on 31-Jul-2012 13:46
Did you ever notice that sometimes, “high efficiency” furnaces aren’t? That some things the furnace just doesn’t cover – like the quality of your ductwork, for example?
The same is true of a “high performance” race car. Yes, it is VERY fast, assuming a nice long flat surface for it to drive on. Put it on a dirt road in the rainy season, and, well, it’s just a gas hog. Or worse, a stuck car.
I could continue the list. A “high energy” employee can be relatively useless if they are assigned tasks at which brainpower, not activity rate, determines success…
But I’ll leave it at those three, I think you get the idea.
The same is true of your network. Frankly, increasing your bandwidth in many scenarios will not yield the results you expected. Oh, it will improve traffic flow, and overall the performance of apps on the network will improve, the question is “how much?”
It would be reasonable – or at least not unreasonable – to expect that doubling Internet bandwidth should stave off problems until you double bandwidth usage. But often times the problems are with the overloading apps we’re placing upon the network. Sometimes, it’s not the network at all.
Check the ecosystem, not just the network.
When I was the Storage and Servers Editor over at NWC, I reviewed a new (at the time) HP server that was loaded. It had a ton of memory, a ton of cores, and could make practically any application scream. It even had two gigabit NICs in it. But they weren’t enough. While I had almost nothing bad to say about the server itself, I did observe in the summary of my article that the network was now officially the bottleneck. Since the machine had high speed SAS disks, disk I/O was not as bi a deal as it traditionally has been, high-speed cached memory meant memory I/O wasn’t a problem at all, and multiple cores meant you could cram a ton of processing power in.
But team those two NICs and you’d end up with slightly less than 2 Gigabits of network throughput. Assuming 100% saturation, that was really less than 250 Megabytes per second, and that counts both in and out. For query-intensive database applications or media streaming servers, that just wasn’t keeping pace with the server.
Now here we are, six or so years later, and similar servers are in use all over the globe… Running VMs. Meaning that several copies of the OS are now carving up that throughput.
So start with your server. Check it first if the rest of the network is performing, it might just be the problem.
And while we’re talking about servers, the obvious one needs to be mentioned… Don’t forget to check CPU usage. You just might need a bigger server or load balancing, or these days, less virtuals on your server.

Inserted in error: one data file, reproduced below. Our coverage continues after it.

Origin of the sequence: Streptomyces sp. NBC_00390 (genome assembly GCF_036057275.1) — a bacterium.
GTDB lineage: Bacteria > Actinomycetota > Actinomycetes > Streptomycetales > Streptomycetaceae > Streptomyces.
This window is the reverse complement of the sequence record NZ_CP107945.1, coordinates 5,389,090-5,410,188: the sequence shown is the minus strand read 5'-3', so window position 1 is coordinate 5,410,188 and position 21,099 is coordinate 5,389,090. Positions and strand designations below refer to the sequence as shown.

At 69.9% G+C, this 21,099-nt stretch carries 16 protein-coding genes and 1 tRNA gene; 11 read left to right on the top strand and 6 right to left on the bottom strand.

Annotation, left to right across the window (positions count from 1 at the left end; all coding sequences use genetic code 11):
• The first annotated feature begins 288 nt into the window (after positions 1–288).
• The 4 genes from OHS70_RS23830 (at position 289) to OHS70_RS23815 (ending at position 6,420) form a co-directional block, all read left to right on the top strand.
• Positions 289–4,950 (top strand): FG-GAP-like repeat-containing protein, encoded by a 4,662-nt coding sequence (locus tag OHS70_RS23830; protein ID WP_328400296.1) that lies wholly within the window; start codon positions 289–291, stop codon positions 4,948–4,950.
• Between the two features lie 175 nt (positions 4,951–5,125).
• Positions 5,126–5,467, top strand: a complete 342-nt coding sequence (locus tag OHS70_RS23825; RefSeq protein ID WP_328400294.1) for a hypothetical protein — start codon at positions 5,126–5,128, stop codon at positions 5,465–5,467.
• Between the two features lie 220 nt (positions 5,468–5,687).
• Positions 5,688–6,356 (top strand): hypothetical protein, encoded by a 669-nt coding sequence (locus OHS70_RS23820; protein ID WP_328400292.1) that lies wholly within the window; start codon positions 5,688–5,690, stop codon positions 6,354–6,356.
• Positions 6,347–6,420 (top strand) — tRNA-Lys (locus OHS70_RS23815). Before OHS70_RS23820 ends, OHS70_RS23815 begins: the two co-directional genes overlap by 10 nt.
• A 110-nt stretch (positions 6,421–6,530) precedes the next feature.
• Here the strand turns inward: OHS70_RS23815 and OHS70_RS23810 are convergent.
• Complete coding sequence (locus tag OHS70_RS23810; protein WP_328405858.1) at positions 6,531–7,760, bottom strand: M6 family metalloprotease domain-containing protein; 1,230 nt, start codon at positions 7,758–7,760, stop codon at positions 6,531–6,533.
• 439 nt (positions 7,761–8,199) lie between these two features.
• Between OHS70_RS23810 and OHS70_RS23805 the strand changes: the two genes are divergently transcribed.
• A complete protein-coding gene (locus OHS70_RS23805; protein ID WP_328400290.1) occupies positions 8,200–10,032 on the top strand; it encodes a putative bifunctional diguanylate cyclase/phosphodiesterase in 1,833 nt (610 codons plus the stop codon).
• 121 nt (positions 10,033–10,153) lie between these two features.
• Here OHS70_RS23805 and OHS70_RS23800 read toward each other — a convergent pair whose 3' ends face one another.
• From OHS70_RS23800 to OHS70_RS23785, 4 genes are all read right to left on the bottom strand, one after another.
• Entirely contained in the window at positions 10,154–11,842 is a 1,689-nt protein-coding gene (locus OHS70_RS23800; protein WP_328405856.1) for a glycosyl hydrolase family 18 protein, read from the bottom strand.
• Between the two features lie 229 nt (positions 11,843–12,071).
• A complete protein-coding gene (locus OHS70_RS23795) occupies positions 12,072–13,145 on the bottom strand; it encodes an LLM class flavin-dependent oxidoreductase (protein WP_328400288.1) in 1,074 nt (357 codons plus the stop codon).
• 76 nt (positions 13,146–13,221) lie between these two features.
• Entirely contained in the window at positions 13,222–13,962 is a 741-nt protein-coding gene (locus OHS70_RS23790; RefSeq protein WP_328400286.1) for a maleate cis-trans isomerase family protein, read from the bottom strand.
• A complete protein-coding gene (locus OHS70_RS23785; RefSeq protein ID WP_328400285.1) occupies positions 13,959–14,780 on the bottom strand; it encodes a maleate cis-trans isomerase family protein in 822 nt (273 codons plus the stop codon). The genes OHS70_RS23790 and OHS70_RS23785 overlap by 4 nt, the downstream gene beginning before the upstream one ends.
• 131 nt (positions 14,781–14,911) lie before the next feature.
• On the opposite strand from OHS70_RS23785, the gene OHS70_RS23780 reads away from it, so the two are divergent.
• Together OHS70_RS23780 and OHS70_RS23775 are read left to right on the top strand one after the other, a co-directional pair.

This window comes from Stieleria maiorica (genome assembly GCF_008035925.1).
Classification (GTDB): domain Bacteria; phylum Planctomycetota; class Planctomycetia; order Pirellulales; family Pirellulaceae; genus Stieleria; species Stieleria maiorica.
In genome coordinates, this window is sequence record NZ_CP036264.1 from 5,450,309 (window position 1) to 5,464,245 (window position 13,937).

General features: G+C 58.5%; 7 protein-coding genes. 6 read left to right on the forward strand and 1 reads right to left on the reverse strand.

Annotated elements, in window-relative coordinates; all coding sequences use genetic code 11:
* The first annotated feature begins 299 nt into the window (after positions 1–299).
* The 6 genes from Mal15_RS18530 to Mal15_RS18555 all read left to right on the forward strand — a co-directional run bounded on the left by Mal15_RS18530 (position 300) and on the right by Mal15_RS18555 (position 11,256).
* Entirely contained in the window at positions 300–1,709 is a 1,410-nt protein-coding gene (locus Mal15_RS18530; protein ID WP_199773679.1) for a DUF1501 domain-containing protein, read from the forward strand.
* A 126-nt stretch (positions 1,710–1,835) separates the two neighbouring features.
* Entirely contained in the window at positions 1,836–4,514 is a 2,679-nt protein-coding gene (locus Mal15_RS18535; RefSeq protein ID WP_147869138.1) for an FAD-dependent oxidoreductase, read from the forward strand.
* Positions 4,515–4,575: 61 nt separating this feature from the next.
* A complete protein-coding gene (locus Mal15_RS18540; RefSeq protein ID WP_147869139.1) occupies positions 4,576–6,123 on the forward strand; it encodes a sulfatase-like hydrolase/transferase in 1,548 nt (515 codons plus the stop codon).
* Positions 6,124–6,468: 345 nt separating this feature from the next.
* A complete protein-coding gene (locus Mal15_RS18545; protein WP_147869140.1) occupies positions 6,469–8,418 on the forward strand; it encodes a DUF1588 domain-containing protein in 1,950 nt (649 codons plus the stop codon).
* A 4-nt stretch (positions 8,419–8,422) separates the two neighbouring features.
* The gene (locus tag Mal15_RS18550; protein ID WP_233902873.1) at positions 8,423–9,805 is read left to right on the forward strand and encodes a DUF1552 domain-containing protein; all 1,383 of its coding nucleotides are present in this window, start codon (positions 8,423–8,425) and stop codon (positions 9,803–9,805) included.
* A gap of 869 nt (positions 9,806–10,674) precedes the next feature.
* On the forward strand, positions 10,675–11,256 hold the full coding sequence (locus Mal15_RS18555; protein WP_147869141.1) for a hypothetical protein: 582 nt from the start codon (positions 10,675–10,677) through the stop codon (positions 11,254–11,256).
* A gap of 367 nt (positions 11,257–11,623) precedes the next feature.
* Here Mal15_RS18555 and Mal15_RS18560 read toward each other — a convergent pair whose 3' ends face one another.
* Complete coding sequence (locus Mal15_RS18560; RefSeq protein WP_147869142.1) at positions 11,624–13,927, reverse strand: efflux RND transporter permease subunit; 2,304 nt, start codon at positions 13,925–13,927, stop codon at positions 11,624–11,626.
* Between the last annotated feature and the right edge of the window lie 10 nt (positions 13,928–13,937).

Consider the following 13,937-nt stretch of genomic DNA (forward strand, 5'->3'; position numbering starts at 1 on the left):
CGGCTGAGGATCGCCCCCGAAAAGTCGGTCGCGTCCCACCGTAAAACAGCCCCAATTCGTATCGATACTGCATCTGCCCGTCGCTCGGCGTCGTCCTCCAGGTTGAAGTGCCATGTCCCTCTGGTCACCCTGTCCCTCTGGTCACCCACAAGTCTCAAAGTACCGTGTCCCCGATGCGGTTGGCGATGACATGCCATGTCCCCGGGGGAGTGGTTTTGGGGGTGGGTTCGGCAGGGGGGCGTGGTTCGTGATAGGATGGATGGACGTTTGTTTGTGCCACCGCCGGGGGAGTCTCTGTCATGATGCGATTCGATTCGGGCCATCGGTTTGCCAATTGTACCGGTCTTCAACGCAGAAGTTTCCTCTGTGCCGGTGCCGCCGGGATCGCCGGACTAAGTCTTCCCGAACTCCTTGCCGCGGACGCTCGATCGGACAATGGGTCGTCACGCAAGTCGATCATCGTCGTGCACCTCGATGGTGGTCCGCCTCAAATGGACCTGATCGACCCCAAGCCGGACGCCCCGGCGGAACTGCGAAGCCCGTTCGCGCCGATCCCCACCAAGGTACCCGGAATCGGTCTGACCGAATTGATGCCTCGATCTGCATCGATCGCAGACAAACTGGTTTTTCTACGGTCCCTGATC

Heck, as long as we’re talking about servers, let’s consider the app too. The last few years for a variety of reasons we’ve seen less focus on apps whose performance is sucktacular, but it still happens. Worth looking into if the server turns out to be the bottleneck.
Old gear is old.
I was working on a network that deployed an ancient Cisco switch. The entire network was 1 Gig, except for that single switch. But tracing wires showed that switch to lie between the Internet and the internal network. A simple error, easily fixed, but an easy error to have in a complex environment, and certainly one to be aware of. That switch was 10/100 only. We pulled it out of the network entirely, and performance instantly improved.
There’s necessary traffic, and then there’s…
Not all of the traffic on your network needs to be. And all that does need to be doesn’t have to be so bloated.
Look for sources of UDP broadcasts. More often than you would think, applications broadcast that you don’t care about. Cut them off.
For other traffic, well there is Application Delivery Optimization. ADO is improving application delivery by a variety of technical solutions, but we’ll focus on those that make your network and your apps seem faster. You already know about them – compression, caching, image optimization… In the case of back-end services, de-duplication. But have you considered what they do other than improve perceived or actual performance?
Anything that reduces the size of application data leaving your network also reduces the burden on your Internet connection. This goes without saying, but as I alluded to above, we sometimes overlook the fact that it is not just application performance we’re impacting, but the effectiveness of our connections – connections that grow more expensive by leaps and bounds each time we have to upgrade them.
While improving application performance is absolutely a valid reason to seek out ADO, delaying or eliminating the need to upgrade your Internet connection(s) is another. Indeed, in many organizations it is far easier to do TCO justification based upon deferred upgrades than it is based upon “our application will be faster”, while both are benefits of ADO.
And as time wears on, SPDY, IPv6, and a host of other technologies will be more readily available to help you improve your network. Meanwhile, check out gateways for these protocols to make the transition easier.
There are a lot of reasons for apps not to perform, and there are a lot of benefits to ADO. I’ve listed some of the easier problems to ferret out, the deeper into your particular network you get, the harder it is to generalize problems. But these should give you a taste for the types of things to look for. And a bit more motivation to explore ADO. Of course I hope you choose F5 gear for ADO and overall application networking, but there are other options out there. I think. Maybe.